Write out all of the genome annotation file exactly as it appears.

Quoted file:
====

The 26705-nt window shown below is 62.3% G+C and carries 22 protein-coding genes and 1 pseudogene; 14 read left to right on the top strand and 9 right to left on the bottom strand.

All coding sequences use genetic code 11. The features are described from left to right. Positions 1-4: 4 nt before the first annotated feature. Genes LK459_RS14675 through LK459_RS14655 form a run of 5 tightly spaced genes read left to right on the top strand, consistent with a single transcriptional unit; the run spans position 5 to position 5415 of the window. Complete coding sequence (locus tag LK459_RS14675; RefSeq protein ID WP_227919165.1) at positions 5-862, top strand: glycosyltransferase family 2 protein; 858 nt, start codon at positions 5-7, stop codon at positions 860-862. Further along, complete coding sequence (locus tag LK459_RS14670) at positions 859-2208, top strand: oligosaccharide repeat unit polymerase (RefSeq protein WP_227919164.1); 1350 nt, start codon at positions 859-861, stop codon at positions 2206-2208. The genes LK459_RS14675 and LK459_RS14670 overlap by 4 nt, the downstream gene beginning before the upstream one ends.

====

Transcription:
The 26705-nt window shown below is 62.3% G+C and carries 22 protein-coding genes and 1 pseudogene; 14 read left to right on the top strand and 9 right to left on the bottom strand.

All coding sequences use genetic code 11. The features are described from left to right. Positions 1-4: 4 nt before the first annotated feature. Genes LK459_RS14675 through LK459_RS14655 form a run of 5 tightly spaced genes read left to right on the top strand, consistent with a single transcriptional unit; the run spans position 5 to position 5415 of the window. Complete coding sequence (locus tag LK459_RS14675; RefSeq protein ID WP_227919165.1) at positions 5-862, top strand: glycosyltransferase family 2 protein; 858 nt, start codon at positions 5-7, stop codon at positions 860-862. Further along, complete coding sequence (locus tag LK459_RS14670) at positions 859-2208, top strand: oligosaccharide repeat unit polymerase (RefSeq protein WP_227919164.1); 1350 nt, start codon at positions 859-861, stop codon at positions 2206-2208. The genes LK459_RS14675 and LK459_RS14670 overlap by 4 nt, the downstream gene beginning before the upstream one ends.